Certificate of Completion | 30 credits
Jordan Campus HTC, JHS
General Information 801-957-4073
Program Information 801-957-2613
Academic and Career Advising
Program Manager - Kristie Fitzgerald, R. Ph.
Adjunct Faculty - Derek Christensen, R.Ph.; Sepideh Daeery, Pharm D; Raghbir Makhar, CPhT; Natalie Dance, CPhT; Jessica Faldmo, CPhT; Whitley Palmer, CPhT
Laboratory Assistant - Melissa Hansen, CPhT
Program teaches all skills required for an entry-level pharmacy technician, as defined by the Utah Pharmacy Practice Act Rules. Program prepares student to sit for and pass one of two Pharmacy Board approved certification examinations, the PTCE or ExCPT. Utah Board of Pharmacy has specified in the Pharmacy Practice Act Rules that all pharmacy technicians are required to complete an American Society of Health System Pharmacists (ASHP) accredited program by 2020 and must be enrolled in such a program by December 31, 2018. SLCC is the only ASHP accredited USHE institution offering this program. There are two ATC high school programs also ASHP accredited. To clarify, the State Board of Pharmacy requires either a formal training program or Utah Division of Professional Licensing (DOPL)-approved on-the-job training. High schools offer board-approved training programs but are currently seeking ASHP accreditation. The on-the job-training programs will not be allowed by the State Pharmacy Board after December 2018, requiring formal education going forward.
According to the occupation outlook posted by the Utah Department of Workforce Services, “the occupation of pharmacy technician is expected to experience faster than average employment growth with a high volume of annual job openings. Business expansion, as opposed to the need for replacements, will provide the majority of job openings in the coming decade.” On April 4, 2018, www.Indeed.com advertised 146 open pharmacy technician positions in Utah, 102 of these in Salt Lake County.
The Department of Labor Statistics projects a 9% growth in the number of pharmacy technicians needed by 2020. This growth in annual job openings is primarily due to expansion of pharmacist patient-care reimbursement opportunities, shifting the need for increased supportive roles for the pharmacy technician. In addition, as the population ages, the emergence of new medications continues to increase as the demand for chronic disease treatment options grows.
Currently the Utah Department of Workforce Services posted the median hourly wage for a Salt Lake County pharmacy technician to be $17.32/hour, annual salary $36,020. Based on student reporting, all graduates interested in immediate employment in the last three completing classes have been hired within 1 month of receiving a Utah pharmacy technician license. Many students are offered positions based on licensure, prior to completing coursework.
Local hospitals do not have an adequate pool of applicants applying for pharmacy technician open positions. These large employers are currently offering a $1000.00 sign on bonus for new hires or a $1000.00 referral incentive for current employees who refer a successful new-hire.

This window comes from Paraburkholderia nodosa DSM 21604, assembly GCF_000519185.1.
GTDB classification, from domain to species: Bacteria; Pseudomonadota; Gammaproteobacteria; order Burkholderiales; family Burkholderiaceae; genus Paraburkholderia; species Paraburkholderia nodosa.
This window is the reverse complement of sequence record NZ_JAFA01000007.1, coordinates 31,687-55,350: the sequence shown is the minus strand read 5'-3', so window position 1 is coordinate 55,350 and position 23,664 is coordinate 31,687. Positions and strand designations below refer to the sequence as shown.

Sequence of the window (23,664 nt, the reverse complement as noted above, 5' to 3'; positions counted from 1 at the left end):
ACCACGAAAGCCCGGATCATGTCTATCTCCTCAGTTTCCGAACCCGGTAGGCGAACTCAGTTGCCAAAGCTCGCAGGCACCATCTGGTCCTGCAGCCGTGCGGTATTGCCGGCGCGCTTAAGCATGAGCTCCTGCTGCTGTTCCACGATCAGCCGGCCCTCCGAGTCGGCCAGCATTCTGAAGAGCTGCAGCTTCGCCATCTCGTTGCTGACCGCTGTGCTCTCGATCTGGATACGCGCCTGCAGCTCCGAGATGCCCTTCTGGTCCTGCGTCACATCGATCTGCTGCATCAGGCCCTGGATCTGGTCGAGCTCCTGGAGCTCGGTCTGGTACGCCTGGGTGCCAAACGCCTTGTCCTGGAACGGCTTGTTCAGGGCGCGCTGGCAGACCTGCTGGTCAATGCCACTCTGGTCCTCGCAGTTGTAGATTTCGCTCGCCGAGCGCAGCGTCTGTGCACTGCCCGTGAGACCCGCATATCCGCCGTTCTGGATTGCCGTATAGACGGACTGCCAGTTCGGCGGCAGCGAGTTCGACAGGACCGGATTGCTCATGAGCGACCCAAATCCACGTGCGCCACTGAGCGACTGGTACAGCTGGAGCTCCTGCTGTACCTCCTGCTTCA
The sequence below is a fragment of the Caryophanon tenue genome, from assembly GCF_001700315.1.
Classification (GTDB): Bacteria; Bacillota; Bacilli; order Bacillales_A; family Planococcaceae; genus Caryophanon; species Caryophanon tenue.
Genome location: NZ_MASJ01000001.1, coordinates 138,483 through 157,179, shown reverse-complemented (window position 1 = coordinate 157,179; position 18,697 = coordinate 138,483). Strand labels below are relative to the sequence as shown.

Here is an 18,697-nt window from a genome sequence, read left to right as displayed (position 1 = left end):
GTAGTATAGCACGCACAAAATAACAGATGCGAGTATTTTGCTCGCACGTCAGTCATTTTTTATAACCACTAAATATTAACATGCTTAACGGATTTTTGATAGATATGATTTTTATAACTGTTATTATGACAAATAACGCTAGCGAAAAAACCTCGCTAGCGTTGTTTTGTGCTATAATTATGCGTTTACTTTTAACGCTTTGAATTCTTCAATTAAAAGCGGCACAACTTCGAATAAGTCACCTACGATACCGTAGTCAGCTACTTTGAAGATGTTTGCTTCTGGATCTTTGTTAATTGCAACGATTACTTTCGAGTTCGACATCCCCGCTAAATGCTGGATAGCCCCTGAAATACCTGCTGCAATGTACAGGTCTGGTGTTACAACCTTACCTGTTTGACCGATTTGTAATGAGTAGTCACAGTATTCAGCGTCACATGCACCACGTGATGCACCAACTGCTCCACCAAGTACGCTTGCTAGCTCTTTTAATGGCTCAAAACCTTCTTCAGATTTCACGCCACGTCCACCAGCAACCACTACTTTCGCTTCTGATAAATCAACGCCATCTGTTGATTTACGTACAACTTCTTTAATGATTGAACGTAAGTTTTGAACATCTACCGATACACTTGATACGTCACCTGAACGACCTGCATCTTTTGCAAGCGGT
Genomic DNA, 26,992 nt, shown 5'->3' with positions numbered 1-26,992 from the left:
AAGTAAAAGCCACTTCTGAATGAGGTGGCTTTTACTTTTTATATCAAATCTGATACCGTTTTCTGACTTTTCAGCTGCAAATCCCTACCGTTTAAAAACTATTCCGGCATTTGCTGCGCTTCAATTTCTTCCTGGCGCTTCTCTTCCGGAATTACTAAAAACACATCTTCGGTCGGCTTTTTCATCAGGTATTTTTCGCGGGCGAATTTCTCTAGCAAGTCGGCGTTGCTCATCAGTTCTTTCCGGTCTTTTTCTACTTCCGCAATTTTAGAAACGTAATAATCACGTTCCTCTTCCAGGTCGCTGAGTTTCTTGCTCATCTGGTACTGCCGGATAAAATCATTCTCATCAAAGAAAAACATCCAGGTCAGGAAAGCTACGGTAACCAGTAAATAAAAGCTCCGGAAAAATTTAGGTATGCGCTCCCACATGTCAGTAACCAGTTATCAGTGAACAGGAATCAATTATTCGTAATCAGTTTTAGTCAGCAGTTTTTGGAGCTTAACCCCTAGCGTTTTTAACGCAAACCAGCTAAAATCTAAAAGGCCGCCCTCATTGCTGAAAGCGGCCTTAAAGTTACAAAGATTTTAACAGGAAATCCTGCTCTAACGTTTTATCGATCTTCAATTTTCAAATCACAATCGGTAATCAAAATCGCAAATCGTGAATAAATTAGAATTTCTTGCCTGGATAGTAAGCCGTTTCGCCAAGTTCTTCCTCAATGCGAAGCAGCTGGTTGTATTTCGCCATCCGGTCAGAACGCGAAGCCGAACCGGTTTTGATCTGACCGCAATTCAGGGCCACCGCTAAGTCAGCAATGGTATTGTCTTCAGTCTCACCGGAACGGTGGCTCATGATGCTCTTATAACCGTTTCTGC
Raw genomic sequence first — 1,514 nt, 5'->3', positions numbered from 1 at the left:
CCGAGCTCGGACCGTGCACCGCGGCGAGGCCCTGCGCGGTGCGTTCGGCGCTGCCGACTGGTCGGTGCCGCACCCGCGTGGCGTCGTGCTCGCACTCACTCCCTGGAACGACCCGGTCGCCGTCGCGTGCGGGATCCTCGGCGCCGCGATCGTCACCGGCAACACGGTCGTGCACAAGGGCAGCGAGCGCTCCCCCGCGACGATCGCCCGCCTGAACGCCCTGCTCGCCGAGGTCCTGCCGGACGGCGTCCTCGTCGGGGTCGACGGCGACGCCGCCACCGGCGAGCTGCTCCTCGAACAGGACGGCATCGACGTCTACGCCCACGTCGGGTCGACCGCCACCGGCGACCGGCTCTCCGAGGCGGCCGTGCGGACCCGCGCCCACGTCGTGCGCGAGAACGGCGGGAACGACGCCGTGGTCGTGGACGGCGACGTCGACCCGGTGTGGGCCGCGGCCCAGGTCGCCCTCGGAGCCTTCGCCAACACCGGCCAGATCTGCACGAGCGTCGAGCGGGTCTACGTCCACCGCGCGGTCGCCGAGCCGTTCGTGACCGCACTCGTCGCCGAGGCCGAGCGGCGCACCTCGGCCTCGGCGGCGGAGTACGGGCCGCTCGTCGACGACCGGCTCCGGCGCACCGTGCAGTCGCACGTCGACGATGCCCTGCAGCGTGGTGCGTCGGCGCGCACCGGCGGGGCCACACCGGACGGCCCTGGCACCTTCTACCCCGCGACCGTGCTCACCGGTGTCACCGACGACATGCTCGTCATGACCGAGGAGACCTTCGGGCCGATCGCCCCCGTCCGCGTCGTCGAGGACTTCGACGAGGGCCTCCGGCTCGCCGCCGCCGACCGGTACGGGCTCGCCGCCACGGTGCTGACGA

Salt Lake Community College engages and supports students in educational pathways leading to successful transfer and meaningful employment utilizing skills learned. The job of a pharmacy technician is a challenging and rewarding career with increasing opportunities for advancement and job diversification. The only other technician training offered by a USHE Institution is located at Snow College, serving students in that geographic location.
Estimated Cost for Students
Tuition and student fees: http://www.slcc.edu/student/financial/tuition-fees.aspx
Books: Approximately $600.00
Supplies: $30.00, uniform
Course Fees: $265.00
Estimated Time to Completion
Time to completion is 3 semesters or 30 credit hours, based on a 12 credits in both spring and fall semesters and 6 credits summer semester.
Program Entry Requirements
Admission to SLCC, Pharmacy Technician Workforce Training Program application, completion of MATH 0900 or Accuplacer score, proficiency in conversational and written English, valid American Heart Association CPR provider certification, Utah Department of Professional Licensing (DOPL) Pharmacy Technician Training License with required BCI background check, attendance at program orientation and signature of orientation documents.
Specialized Program Accreditation
Program is accredited by the American Society of Health-System Pharmacists, valid for 6 years. Re-survey date 2021.
Graduation from the Pharmacy Technician program does not guarantee the ability to obtain a Utah state license to practice as a Pharmacy Technician. Licensure is the exclusive right and responsibility of each state. In order to practice as a Pharmacy Technician, students must satisfy individual state requirements, independent of SLCC graduation requirements. It is highly recommended that students consult in advance with the Utah Division of Occupational and Professional Licensing (DOPL), or similar agencies in other states, to find out more about eligibility for licensure. DOPL can be reached at 801-530-6628 or at their website.